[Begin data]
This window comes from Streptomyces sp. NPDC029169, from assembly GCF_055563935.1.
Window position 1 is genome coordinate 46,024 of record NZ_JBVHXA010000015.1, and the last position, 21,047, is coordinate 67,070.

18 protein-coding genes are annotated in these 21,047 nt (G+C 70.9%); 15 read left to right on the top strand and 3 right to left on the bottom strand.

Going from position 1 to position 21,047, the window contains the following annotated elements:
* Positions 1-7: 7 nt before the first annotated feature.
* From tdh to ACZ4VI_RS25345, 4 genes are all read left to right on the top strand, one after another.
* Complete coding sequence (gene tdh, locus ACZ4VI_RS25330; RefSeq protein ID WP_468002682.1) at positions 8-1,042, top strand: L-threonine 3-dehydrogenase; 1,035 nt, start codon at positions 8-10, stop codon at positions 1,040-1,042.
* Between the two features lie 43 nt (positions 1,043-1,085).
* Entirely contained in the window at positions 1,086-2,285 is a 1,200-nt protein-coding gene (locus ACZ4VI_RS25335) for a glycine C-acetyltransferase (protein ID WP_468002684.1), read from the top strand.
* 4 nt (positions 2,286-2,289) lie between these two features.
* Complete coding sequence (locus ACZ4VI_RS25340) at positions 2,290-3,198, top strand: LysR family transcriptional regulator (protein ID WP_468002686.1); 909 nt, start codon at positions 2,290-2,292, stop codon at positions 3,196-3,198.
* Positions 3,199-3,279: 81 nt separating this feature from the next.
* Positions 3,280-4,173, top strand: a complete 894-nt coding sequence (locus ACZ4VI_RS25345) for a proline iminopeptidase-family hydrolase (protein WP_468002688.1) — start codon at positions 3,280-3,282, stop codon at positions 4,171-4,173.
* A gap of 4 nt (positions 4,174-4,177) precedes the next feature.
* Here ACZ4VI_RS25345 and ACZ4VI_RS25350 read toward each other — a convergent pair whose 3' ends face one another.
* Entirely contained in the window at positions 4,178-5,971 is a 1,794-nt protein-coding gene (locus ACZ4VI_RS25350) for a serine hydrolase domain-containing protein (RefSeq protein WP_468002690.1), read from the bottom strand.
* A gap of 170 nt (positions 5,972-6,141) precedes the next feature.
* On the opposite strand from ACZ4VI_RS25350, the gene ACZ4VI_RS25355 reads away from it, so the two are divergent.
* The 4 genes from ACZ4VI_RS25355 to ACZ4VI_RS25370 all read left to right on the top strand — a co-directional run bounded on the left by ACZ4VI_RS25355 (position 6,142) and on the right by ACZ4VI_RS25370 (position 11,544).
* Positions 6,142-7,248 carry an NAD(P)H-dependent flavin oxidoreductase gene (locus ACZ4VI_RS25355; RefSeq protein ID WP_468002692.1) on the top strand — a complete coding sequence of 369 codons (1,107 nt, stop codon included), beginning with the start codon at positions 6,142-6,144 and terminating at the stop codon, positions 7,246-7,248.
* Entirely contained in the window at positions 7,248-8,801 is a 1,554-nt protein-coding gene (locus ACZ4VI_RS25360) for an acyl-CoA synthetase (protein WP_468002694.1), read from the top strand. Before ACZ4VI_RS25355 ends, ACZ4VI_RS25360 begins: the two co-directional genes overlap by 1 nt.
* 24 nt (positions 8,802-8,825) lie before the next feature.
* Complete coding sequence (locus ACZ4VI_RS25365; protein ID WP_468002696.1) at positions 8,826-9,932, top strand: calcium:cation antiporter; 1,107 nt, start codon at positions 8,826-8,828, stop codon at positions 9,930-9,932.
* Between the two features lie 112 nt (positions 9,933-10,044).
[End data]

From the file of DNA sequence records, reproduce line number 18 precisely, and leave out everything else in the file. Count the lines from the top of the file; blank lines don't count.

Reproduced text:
* On the opposite strand from ACZ4VI_RS25350, the gene ACZ4VI_RS25355 reads away from it, so the two are divergent.